As gamers we live in one of two states at all times: nostalgia and anticipation. We are constantly either looking back fondly on the experiences of yore, or clock watching for the experiences of tomorrow. Today I present to you my internal mental process of the latter.


2021 has a number of releases that I am very excited for but the top of the list (by a large margin) is Hollow Knight: SilkSong. Originally this was supposed to be a new playable character for the hit-metroidvania title Hollow Knight, but the people at Team Cherry have turned it into a fully fledged sequel. Players of the original will be familiar with the sometime antagonistic character Hornet, who’ll take centre stage, bringing with her a new, more fluid play style. I was completely taken with the world and story of Hollow Knight, so I’ll use any excuse to get some more.


Next is Persona 5: Strikers. I hadn’t heard of this series before the main protagonist entered Super Smash Bros Ultimate. I immediately bought a copy of Persona 5, and I haven’t looked back. The series is typically a social simulator crossed with a turn-based combat JRPG, with a slight Pokémon flair. P5 Strikers takes a more action-oriented approach, with hordes of enemies to take down. Sadly, there will be no reflection of the additional story presented in Persona 5: Royal – the ‘definitive edition’ of the game – but it’s set to be a heart stealer nonetheless.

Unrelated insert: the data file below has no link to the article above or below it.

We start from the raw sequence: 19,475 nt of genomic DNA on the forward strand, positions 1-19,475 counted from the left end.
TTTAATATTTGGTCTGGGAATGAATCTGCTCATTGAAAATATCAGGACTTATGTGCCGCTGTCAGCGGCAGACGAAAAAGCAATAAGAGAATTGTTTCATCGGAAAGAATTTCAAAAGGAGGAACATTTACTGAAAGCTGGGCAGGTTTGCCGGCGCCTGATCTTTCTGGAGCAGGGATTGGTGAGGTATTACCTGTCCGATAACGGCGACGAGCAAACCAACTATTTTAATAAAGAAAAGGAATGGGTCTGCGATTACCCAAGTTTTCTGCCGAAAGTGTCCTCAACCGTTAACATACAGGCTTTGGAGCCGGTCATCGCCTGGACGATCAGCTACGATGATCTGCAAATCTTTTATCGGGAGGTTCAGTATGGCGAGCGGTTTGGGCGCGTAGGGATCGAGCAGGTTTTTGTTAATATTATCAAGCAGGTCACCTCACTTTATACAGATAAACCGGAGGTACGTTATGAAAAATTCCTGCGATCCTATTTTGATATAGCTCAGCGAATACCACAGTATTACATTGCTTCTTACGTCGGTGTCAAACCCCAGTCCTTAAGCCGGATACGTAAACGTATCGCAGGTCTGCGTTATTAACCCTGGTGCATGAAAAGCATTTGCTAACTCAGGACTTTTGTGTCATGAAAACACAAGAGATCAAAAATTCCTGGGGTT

Last but not least, I’m looking forward to the release of Resident Evil Village.

Okay: “looking forward” is a bit of a stretch. Anyone who knows me likely knows that I’m a total wimp when it comes to horror games. But the masochist in me just can’t stop playing them. This latest entry in the Resident Evil/Biohazard series takes place after Resident Evil 7, and retains both the protagonist – Ethan Winters – and the first-person gameplay. I’ve tried to stay spoiler-free with this one… but I’ve heard tell of a nine-foot-tall female antagonist who has set certain parts of the internet on fire. Also... werewolves, apparently? If you need me, I’ll be behind the sofa.

Erica Brus

Lover of games, collector of cats | Twitter


Here I was thinking 2020 had thrown me so many fantastic Indie games that it was almost overwhelming – and it appears that momentum is continuing into 2021 with some fantastic titles on the horizon.